AFAF helps 388th FW Airmen
By Airman 1st Class Stefanie Torres , 388TH Fighter Wing Public Affairs
/ Published August 03, 2006
HILL AIR FORCE BASE, Utah -- He had only deployed for a little more than a month at Balad Air Base, Iraq, when Senior Master Sgt. Steven Hoyt, 729th superintendent of the networks systems flight, received a call that his wife was found unconscious in the backyard. He knew he had to act fast.
His first sergeant called the Air Force Assistance Fund for help and within 24 hours, assistance was on the way. Sergeant Hoyt's sisters received two plane tickets from Illinois to take care of family
"They kicked in so quickly. I am impressed that they worked so fast and that they could be there for us in an event that something else could have happened," said Sergeant Hoyt. "I was relieved and I didn't have to make any arrangements. It took a huge weight off my shoulders."
Senior Airman Amber Couvilier, 729th surveillance technician, has also received fast assistance from the fund. Her brother was killed in a car accident in 2004. She was unable to get home due to financial reasons but reached out for assistance. "My mother called me at 4:30 a.m. to tell me the bad news and I had my plane ticket the next day from the AFAF," she said.
The AFAF is dedicated to helping Air Force members in emergency situations by providing assistance to them and their families, sponsoring educational assistance programs and offering a variety of base community enhancement programs that impact family welfare.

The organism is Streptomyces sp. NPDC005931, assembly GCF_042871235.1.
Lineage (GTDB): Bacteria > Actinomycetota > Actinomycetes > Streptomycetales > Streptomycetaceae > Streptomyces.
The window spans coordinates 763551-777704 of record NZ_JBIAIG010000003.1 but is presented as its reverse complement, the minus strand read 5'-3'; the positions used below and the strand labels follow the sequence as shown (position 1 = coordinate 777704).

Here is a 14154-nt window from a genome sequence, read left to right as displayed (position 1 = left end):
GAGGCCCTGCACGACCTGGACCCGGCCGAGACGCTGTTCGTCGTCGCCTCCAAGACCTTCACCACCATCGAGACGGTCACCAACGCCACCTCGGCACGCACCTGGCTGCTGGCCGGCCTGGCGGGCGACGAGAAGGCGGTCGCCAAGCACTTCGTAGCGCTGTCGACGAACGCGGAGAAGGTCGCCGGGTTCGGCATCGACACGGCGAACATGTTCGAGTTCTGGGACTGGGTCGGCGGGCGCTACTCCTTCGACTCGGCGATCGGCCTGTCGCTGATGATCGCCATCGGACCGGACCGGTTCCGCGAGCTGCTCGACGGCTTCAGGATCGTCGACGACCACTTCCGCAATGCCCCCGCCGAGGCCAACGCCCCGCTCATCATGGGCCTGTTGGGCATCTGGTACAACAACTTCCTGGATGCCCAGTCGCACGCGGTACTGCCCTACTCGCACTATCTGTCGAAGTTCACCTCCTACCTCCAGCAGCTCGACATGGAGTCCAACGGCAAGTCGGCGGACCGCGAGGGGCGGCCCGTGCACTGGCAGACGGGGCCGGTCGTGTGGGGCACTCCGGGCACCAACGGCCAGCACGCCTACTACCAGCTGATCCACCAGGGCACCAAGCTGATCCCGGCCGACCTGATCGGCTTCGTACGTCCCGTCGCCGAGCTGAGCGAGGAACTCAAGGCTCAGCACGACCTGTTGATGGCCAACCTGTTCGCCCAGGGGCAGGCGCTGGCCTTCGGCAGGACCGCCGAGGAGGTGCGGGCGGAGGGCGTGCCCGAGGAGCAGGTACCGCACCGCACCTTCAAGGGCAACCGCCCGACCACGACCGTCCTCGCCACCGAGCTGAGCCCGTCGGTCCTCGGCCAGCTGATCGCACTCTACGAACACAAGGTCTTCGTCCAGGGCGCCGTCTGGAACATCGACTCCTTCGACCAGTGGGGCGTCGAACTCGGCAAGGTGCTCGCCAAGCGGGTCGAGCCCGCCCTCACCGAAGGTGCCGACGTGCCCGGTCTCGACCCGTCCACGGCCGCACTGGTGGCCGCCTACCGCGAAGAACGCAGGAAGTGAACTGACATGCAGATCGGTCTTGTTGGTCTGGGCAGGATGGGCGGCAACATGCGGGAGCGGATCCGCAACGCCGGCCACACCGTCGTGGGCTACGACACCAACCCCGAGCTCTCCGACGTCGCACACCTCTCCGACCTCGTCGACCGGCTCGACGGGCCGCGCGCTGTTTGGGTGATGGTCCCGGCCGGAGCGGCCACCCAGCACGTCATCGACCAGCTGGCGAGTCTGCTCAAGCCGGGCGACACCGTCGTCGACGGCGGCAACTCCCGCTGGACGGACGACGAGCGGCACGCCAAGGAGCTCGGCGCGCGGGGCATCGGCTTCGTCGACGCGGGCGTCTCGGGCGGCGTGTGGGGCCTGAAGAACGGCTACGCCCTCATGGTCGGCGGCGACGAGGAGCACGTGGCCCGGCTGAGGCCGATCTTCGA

"I have regularly contributed even though I have never had a personal claim to get any benefits," said Sergeant Hoyt. "It was nice to know that when I needed them that they were actually there. It reaffirmed my faith in the system."
Airman Couvilier restated the same belief as Sergeant Hoyt. "I feel it is a humongous help toward all Airmen in need of assistance. It's like one less thing that you have to worry about when everything else is just crazy," she said
The 388th Fighter Wing has a goal of donating at least $33,985, which is the same as last year. "Last year we had great participation and we expect to collect even more contributions this year," said 1st Lt. Kirk Huntsman, 388th FW AFAF point of contact. The fighter wing makes up nearly half of the $75,000 Hill AFB goal. The target is to have at least a 50 percent participation rate in the wing.
In 2005, total direct assistance to Air Force members and families totaled $21.6 million. $7.1 million went to education programs including grants and assistance with college loans, and $2.5 million went to community enhancement programs like donating money to families where they received more than 84,000 hours of child care last year.
The campaign started March 20 and ends April 28.
The fighter wing plans on reaching its goals with the help of individual squadron representatives. "Each squadron has a representative. It is critical that we make 100 percent face-to-face contact with the entire wing and give each member an opportunity to participate," said Lieutenant Huntsman.
People can donate through cash, check or payroll deduction.
This year's theme is "Commitment to Caring," and Sergeant Hoyt found out how caring the AF can be to him. "This program goes to show that the Air Force is really a family and not just an organization."